GSoC – Progress after the first two weeks

Hi again! In this post I will make a short presentation of my progress in my Google Summer of Code project.

So, after two weeks from the official and much awaited coding period start I am glad to say that I have entirely respected the previously designed timeline, even though this start has occurred simultaneously with the beginning of my exam period.

Even before the official start, I proceeded with resurrecting the annotate plugin with focus on adapting the Ground Overlays editing mode implemented during the previous GSoC edition (and which has not been branched to master). It came straight forward to me to do this, since I had already talked to the guy who worked on it last year, so I was pretty knowledgeable about the implementation (here is his blog). However, there were a couple of adjustments to be made (some unavoidable segmentation faults as well as few unpleasant UI aspects), but finally it reached its desired shape.

Ground Overlay SS 1
Ground Overlay SS 2

Next, my mentors and me decided that the work on the User Interface for the Ground Overlays/Polygons editing mode should be postponed until we find a way of keeping it as a plugin but also offer a friendly user interaction.

The first thing I implemented (and which is directly related to my project) is the polygon moving feature, which added more dynamism. Next, I started working on per-node properties and node interaction in general, since only adding and moving were available until then. I added the possibility of selecting (marking as selected) nodes as well as deleting nodes.


Having available these two options on each node seemed pretty good so far, but we also need options on the entire polygon and this is what I continued working on. The following options are available so far when right-clicking a polygon: Deselect All Nodes which provides a faster way of deselecting the nodes than clicking on each of them, Delete All Selected Nodes which streamlines the restructuring of an already drawn polygon and Remove Polygon.


The last feature I implemented is the possibility of drawing holes within an already drawn polygon, or, in other words, adding inner boundaries to a polygon. This was the most time consuming feature since the existing implementation did not take at all into consideration a polygon’s inner boundaries. However, I managed after a couple of days to have it fully working. These images will show it better:


In the last screenshot you can see that I also handled the situation in which after the deletion of a node from the polygon’s outer boundary, the polygon would not be valid anymore, since one of its inner boundaries would cross its outer boundary, so a warning will pop-up.

To sum up, these have been two great weeks of coding, although I could not work on the project as much as I wanted due to my end of semester exams. However, I only have two more exams and afterwards I will be much more active. I hope that this post put some light into what I am actually doing for my GSoC project and I am very excited of what is following.

Călin Cruceru

5 thoughts on “GSoC – Progress after the first two weeks

  1. Michael says:

    Hey, fantastic! This is great, thank you 🙂

    A thought came to mind when I saw the last screenshot. The dialog says “Cannot delete the selected nodes.” If I were to see that in my use of Marble, then I wouldn’t understand why I was being denied the ability to delete my selected nodes. I would have to figure it out on my own, or find this blog post.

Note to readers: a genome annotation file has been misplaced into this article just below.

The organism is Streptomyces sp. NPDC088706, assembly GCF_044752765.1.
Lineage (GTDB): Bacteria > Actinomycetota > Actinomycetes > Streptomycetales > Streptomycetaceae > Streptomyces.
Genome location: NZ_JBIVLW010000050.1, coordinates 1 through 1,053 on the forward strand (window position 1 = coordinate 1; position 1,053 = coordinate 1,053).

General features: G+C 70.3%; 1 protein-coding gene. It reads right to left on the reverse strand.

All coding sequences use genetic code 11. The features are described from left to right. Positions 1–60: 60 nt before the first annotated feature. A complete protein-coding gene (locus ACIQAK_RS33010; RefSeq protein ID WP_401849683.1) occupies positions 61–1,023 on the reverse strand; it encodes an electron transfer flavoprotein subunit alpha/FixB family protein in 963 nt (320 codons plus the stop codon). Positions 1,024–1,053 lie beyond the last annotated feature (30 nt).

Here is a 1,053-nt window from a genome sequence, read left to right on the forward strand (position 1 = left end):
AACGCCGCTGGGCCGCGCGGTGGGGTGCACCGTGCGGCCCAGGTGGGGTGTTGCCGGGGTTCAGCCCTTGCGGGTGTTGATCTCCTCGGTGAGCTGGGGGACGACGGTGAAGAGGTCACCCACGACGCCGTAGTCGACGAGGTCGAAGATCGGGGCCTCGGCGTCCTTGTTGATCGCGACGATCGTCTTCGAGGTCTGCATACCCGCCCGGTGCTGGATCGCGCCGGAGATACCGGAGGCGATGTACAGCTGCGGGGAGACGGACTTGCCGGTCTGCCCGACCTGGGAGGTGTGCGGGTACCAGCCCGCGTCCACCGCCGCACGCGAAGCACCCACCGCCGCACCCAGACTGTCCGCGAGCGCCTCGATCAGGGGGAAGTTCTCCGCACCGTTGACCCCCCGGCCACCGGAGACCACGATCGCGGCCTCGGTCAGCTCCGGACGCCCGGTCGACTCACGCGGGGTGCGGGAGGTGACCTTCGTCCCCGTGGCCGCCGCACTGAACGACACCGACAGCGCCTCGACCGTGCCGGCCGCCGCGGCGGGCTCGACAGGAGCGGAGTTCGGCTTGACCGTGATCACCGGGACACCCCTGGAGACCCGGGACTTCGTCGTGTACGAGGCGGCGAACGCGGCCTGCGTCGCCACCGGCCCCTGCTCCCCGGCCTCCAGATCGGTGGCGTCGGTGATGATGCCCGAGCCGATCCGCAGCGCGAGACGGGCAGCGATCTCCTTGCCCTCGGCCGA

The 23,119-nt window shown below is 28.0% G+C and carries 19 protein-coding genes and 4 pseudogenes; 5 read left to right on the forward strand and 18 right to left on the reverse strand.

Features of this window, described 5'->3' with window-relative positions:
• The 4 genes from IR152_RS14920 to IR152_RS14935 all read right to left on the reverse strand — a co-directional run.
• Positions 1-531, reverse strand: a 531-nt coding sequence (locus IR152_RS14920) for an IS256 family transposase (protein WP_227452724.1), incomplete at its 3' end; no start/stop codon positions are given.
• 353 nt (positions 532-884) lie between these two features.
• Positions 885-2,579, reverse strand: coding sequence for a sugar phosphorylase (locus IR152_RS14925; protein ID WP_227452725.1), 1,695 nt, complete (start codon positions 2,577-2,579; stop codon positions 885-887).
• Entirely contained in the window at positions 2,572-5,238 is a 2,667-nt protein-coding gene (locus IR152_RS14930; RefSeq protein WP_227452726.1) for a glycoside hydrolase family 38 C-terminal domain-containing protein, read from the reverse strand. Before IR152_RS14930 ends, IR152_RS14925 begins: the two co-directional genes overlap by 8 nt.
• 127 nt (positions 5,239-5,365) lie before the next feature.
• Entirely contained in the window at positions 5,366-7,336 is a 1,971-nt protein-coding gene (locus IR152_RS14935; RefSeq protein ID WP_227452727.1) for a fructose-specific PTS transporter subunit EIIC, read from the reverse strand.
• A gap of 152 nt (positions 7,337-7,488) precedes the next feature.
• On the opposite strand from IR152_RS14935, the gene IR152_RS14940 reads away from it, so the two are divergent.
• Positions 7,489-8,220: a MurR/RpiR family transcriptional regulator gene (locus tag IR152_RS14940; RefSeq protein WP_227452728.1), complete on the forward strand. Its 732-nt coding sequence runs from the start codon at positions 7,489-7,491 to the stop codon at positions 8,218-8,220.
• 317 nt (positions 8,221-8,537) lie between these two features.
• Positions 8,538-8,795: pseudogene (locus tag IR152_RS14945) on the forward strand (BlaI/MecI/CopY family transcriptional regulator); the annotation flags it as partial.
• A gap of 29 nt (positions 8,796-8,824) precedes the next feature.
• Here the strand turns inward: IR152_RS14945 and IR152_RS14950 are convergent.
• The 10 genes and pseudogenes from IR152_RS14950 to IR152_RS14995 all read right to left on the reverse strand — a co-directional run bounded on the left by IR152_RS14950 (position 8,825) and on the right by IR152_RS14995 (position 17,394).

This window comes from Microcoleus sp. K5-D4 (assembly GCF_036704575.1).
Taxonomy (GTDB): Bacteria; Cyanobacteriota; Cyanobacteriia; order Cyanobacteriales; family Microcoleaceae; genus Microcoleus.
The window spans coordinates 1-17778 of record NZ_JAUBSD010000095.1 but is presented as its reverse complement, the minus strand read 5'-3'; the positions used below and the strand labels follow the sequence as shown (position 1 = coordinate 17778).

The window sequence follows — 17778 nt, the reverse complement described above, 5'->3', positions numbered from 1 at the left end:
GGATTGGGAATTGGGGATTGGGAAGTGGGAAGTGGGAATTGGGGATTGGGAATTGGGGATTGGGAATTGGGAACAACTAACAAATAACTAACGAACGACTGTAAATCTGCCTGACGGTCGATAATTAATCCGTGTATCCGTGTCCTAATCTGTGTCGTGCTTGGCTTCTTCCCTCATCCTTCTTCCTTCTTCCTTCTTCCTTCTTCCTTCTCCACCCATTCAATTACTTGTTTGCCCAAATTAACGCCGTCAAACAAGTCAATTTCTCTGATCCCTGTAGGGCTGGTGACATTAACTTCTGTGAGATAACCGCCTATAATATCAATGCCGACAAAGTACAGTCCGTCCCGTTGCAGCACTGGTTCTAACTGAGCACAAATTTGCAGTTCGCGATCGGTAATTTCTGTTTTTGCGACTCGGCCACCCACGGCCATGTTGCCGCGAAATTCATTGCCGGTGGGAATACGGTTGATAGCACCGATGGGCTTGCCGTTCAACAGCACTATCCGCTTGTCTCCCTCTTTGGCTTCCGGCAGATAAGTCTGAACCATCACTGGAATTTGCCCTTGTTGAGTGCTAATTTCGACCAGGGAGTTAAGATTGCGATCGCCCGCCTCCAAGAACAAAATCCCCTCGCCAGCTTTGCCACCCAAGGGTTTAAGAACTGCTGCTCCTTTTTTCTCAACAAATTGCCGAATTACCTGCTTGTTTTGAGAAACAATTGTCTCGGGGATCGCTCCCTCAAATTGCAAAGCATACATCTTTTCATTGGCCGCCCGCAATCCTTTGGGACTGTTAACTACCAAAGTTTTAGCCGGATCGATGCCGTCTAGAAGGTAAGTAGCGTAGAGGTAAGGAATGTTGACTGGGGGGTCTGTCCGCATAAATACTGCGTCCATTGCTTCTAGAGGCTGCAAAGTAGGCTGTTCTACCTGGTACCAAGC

I think it would add clarity to include this snippet in the dialog message from your post: “… The deletion of a node from the polygon’s outer boundary would not make the the polygon valid anymore, since one of its inner boundaries would cross its outer boundary. Move some nodes and then try again.”

  2. Richard says:

    Thanks, this is interesting stuff!

    Would it with this code also be possible to select and highlight blocks/streets/etc. from an Openstreetmap?

    Also I don’t understand the error in the last picture. From a geometrical point of view, the resulting area would still be a valid polygon (shaped like an “U”). So why not allow this action?

    • Firstly, thank you for your interest!

      Secondly, regarding your first question, yes, it will be possible to do that.

      As far as the error from the last picture is concerned, here is a picture showing what would happen after removing that node (I couldn’t reproduce that same polygon, but you get the idea): Ignore that selected node, imagine that one was deleted.

      I think that you expected the inner boundary to automatically adjust to the new shape of the outer boundary. Indeed, this would be nice and possibly a feature I will work on in the future.

      • richard says:

        No, I don’t expect anything to happen here – to me these two polygons are perfectly fine. But even if not: I can still just move the nodes around to change them to my liking.

        – Whis is unless you implement error messages and Auto-“Correct” features, these can really disrupt the user experience. Especially (like in this case) when it is not clear at all, why it is an error and has to be corrected.

        So if there isn’t really a good reason program-wise these polygons aren’t allowed, just let them be! 🙂

Leave a Reply

Fill in your details below or click an icon to log in: Logo

You are commenting using your account. Log Out /  Change )

Google photo

You are commenting using your Google account. Log Out /  Change )

Twitter picture

You are commenting using your Twitter account. Log Out /  Change )

Facebook photo

You are commenting using your Facebook account. Log Out /  Change )

Connecting to %s